Native American Legends
Turtle Makes War On Men
An Iroquois Legend
One day Turtle decided he would go on the war path against the
Human Beings. He painted his cheeks red and climbed into his canoe,
singing a war song. He had not paddled far down the river before
he saw a figure standing on the bank. It was Bear. "Greetings!
Thanks be given that you are strong, Little Brother," said
Bear. "Where are you going?"
"I am going to make war on the Human Beings," said Turtle.
"Too long have they made war on animals. Now is the time for
us to strike back."
"Hah," Bear said. "Perhaps you are right. I would
like to go with you."
Turtle looked at thaw huge form of Bear and at his own small canoe.
"What can you do as a warrior?" Turtle quickly asked.
"Why should I take you on my war party?"
"I am very big and strong," said Bear. "I can crush
an enemy in my arms."
Turtle shook his head and paddled away. "No," he said,
"you would be too slow to go on the warpath with me."
After Turtle had gone a few more miles down the stream, he saw
another figure waving to him from the banks of the river. He paddled
his canoe closer and saw it was Wolf. "Turtle," shouted
Wolf, "I hear you are going to make war on Human Beings. You
must take me with you!" Turtle looked at Wolf and at Wolf's
long sharp teeth. Wolf was not as big as Bear, but he was still
big enough to make Turtle worry if his small canoe could hold so
"What can you do?" asked Turtle.
"I can run very fast to attack the enemy. With my long teeth
I can bite them."
But Turtle was already paddling away down the river. "No,"
he called back over his shoulder, "you would not do to go with
me on my war party. You are too fast and you would run away and
leave me behind."
When Turtle had rounded the bend in the river, he saw a strange
animal standing on the banks. The animal was no larger than Turtle
himself and was wearing a beautiful black and white robe. Turtle
pulled his canoe in to the shore.
"You," Turtle said, "do you want to go with me to
make war on Human Beings?"
"That is a good idea," said the strange animal. "I
know that with my secret weapon I can be of help."
"What is your secret weapon?" asked Turtle.
"I cannot tell you," said the animal, turning his back
towards Turtle, "but I can show you."
The animal, whose name was Skunk, was certainly right. His secret
weapon was very powerful and after Turtle had washed himself off
in the river, it was agreed that Skunk would accompany Turtle.
The two of them set off down the river, only stopping when another
strange animal called to them from the forest.
"Take me with you," called the animal. "I wish to
make war on the Human Beings also."
"Who are you?" asked Turtle.
"I am Rattlesnake," said the long thin animal. "I
have great magic in my long fangs and can kill any animal by touching
them. Shall I show you?"
Turtle shook his head quickly, remembering his experience with
Skunk. "No," he said, "I believe you. Come into the
boat and we will go together and make war. With a war party as powerful
as our own, we will soon destroy all of the Human Beings in the
A few miles further on down the river was a small village of the
Iroquois. It was there that Turtle decided to make his first raid.
The three warriors talked over the strategy and it was decided that
surprise attack would be most effective. Skunk hid himself in the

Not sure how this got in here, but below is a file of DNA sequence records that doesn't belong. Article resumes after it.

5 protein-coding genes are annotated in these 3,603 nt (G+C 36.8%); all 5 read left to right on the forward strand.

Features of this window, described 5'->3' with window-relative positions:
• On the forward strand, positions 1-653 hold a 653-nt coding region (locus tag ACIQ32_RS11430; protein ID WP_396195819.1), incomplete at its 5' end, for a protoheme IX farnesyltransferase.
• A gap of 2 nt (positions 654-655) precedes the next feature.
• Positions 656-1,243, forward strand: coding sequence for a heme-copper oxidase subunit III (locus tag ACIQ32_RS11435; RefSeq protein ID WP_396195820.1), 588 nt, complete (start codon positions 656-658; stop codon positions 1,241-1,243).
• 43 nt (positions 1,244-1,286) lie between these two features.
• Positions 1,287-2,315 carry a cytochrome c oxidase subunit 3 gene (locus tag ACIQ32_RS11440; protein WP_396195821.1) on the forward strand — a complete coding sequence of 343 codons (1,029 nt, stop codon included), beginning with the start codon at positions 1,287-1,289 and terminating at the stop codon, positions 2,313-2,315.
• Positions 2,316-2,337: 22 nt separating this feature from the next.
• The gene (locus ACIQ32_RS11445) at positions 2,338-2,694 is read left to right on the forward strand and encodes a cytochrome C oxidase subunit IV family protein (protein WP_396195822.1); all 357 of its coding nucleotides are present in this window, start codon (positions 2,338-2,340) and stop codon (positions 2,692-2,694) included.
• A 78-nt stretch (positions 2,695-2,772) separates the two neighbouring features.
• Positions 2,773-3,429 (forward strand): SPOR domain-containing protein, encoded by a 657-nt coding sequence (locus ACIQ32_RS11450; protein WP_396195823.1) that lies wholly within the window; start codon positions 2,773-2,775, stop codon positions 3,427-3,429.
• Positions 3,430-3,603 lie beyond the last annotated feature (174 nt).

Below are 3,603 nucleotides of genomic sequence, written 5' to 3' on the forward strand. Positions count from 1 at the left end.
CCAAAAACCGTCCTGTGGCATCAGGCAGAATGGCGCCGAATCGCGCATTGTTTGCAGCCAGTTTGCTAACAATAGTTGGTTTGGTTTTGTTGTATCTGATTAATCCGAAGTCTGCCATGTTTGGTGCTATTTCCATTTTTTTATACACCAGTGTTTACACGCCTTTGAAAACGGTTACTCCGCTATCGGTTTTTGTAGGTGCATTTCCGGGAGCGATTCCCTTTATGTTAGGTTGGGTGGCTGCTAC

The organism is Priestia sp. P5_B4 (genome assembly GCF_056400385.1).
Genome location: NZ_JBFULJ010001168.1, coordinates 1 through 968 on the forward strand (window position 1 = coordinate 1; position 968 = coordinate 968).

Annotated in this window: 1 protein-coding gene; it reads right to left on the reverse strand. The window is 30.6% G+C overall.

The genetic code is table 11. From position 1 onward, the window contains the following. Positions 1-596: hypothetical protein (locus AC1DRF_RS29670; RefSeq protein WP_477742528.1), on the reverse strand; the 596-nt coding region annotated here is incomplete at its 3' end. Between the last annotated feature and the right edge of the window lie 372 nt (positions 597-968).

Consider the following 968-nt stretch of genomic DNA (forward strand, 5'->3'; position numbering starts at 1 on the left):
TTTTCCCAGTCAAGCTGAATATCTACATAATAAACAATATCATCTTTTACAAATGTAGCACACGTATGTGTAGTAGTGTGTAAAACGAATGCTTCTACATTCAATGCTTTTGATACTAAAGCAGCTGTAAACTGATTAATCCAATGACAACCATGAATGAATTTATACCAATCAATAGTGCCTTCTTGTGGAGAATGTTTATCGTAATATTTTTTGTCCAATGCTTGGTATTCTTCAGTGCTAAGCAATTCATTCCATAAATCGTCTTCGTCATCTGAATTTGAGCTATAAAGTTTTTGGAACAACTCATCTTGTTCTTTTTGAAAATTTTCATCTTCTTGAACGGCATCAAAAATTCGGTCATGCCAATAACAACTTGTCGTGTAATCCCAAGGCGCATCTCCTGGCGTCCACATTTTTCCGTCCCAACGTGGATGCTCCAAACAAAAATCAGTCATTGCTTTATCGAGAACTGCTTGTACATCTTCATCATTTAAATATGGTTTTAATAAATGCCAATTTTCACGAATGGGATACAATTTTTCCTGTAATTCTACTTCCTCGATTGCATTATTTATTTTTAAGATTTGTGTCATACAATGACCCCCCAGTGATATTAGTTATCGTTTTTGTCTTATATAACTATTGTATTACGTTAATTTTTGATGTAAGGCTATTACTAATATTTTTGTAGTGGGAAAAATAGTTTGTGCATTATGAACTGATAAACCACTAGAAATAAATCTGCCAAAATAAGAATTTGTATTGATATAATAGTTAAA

bushes near the small spring where the women came each morning to
fill their water pots, Snake coiled up in a pile of firewood beside
one of the lodges, and Turtle pulled his head and feet into his
shell after placing himself next to the overturned cooking pots.
Bright and early the next morning, a woman went to the spring to
get water. As soon as she went over to fill her pot, Skunk shot
her with his weapon. This woman was very brave, however, and even
though she was coughing and choking, she beat Skunk with her fists
until he was almost dead and then staggered back to the village.
When Skunk recovered, he crawled away into the bushes, resolving
never to attack human Beings again. Turtle's war party was now down
to only two.
Rattlesnake's turn was not far off. Another woman came out for
some wood to start the cooking fire. This woman had very sharp eyes
and she saw the telltale coils of Rattlesnake hidden among the logs.
Grabbing a handful of stones, she began to hurl them at Rattlesnake
and it was all he could do to escape with his life. So many of the
stones struck him, his head was flattened out and to this day all
Rattlesnakes have a flattened head as a result of Turtle's war party.
Now Turtle was the only warrior left. He bided his time, waiting
for a chance to strike. The chance finally came when a man walked
over to the cooking pots, intending to pick one up to use for the
morning meal. Instead of picking up a pot, he grabbed Turtle who
shot his head out of his shell and bit the man firmly on his leg.
"Ow, Ohhh!" shouted the man, "let go of me."
But Turtle would not let go. The man grabbed a big stick and began
beating Turtle with it so hard that it cracked Turtle's shell in
many places, but still Turtle would not let go.
"I am going to place you in the fire and burn you," panted
the man, and this frightened Turtle very much.
"I have not used my wits," thought Turtle. He cried out
in a loud boasting voice. "Put me in the fire. It is my home
and will make me grow stronger. Only do not put me in the water."
"Ah-ha!" cried the man, "so you are afraid of water!"
He gritted his teeth from the pain and hobbled down to the river
where he thrust in his leg with Turtle still holding on firmly.
Turtle waited until was deep enough, and then, letting go of the
man's leg, he swam away under water as fast as he could. Ever since
that day, even though Turtle still wears the red paint of war on
his cheeks, he has avoided human Beings, his cracked shell a reminder
to him of what happened when he decided to make war human Beings.
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